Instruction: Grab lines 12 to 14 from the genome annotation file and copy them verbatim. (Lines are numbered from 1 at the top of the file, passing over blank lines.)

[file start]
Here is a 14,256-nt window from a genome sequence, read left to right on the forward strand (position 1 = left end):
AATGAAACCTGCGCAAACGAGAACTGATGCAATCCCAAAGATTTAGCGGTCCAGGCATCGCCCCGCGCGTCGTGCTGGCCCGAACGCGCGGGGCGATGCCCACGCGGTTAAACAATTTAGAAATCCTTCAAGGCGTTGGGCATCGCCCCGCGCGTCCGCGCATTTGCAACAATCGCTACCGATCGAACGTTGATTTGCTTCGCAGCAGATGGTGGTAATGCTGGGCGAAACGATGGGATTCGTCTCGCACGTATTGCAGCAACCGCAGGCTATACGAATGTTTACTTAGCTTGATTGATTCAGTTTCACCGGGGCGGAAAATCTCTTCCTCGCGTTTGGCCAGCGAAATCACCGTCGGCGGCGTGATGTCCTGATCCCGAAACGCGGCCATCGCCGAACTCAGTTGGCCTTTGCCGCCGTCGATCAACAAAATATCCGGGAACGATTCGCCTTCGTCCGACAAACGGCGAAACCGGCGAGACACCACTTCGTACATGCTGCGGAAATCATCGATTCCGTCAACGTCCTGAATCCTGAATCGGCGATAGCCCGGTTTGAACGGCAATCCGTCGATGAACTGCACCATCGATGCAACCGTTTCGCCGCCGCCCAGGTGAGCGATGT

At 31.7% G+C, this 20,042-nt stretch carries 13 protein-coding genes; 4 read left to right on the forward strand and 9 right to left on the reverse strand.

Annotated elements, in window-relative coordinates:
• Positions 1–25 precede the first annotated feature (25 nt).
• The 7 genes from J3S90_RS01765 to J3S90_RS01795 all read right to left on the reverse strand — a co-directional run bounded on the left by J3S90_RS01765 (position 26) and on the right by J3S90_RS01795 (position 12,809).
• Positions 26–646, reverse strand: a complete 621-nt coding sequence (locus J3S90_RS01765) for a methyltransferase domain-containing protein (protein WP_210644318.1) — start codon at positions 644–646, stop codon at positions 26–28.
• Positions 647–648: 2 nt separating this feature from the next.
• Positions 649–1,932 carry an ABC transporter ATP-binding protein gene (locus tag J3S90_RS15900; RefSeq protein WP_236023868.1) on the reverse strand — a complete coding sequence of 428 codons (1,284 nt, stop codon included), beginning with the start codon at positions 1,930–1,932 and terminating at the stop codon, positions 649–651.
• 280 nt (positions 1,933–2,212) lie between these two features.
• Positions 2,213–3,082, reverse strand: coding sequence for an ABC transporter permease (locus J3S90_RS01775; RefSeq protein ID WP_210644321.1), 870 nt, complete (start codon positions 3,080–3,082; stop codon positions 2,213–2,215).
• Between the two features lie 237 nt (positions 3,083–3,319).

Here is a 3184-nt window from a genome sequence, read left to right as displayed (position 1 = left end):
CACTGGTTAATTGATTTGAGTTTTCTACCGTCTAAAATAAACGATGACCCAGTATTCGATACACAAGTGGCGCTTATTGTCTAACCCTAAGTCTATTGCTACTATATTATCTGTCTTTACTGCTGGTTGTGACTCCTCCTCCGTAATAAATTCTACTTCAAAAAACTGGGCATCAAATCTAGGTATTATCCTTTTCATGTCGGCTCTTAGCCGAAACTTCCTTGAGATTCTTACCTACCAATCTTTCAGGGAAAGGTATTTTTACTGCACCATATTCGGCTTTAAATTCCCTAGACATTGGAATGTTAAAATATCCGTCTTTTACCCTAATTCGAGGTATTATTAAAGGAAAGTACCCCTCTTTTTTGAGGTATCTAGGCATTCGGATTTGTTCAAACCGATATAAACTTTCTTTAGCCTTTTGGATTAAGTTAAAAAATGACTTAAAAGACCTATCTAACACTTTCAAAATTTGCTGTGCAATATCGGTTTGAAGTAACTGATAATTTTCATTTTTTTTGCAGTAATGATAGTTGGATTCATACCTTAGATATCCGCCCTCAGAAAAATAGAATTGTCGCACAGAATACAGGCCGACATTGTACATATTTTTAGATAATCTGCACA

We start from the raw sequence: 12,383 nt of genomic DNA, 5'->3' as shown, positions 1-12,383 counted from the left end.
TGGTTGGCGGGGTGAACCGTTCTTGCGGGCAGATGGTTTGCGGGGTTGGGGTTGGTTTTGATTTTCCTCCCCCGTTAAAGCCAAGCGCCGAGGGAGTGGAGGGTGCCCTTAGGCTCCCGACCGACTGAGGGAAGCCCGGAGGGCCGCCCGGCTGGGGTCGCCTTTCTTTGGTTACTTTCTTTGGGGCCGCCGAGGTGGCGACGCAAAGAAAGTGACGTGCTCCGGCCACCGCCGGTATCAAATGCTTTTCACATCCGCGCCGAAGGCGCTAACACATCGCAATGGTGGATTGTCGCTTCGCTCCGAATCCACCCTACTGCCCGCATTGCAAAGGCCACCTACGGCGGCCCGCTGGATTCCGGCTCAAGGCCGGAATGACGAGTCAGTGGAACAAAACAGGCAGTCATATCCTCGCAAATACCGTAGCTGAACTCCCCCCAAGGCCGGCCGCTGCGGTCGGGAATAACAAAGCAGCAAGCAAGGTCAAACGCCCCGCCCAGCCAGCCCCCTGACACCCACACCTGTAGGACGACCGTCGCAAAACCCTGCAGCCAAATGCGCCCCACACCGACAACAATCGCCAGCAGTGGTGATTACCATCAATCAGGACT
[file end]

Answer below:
• Between the two features lie 237 nt (positions 3,083–3,319).

Here is a 3184-nt window from a genome sequence, read left to right as displayed (position 1 = left end):
CACTGGTTAATTGATTTGAGTTTTCTACCGTCTAAAATAAACGATGACCCAGTATTCGATACACAAGTGGCGCTTATTGTCTAACCCTAAGTCTATTGCTACTATATTATCTGTCTTTACTGCTGGTTGTGACTCCTCCTCCGTAATAAATTCTACTTCAAAAAACTGGGCATCAAATCTAGGTATTATCCTTTTCATGTCGGCTCTTAGCCGAAACTTCCTTGAGATTCTTACCTACCAATCTTTCAGGGAAAGGTATTTTTACTGCACCATATTCGGCTTTAAATTCCCTAGACATTGGAATGTTAAAATATCCGTCTTTTACCCTAATTCGAGGTATTATTAAAGGAAAGTACCCCTCTTTTTTGAGGTATCTAGGCATTCGGATTTGTTCAAACCGATATAAACTTTCTTTAGCCTTTTGGATTAAGTTAAAAAATGACTTAAAAGACCTATCTAACACTTTCAAAATTTGCTGTGCAATATCGGTTTGAAGTAACTGATAATTTTCATTTTTTTTGCAGTAATGATAGTTGGATTCATACCTTAGATATCCGCCCTCAGAAAAATAGAATTGTCGCACAGAATACAGGCCGACATTGTACATATTTTTAGATAATCTGCACA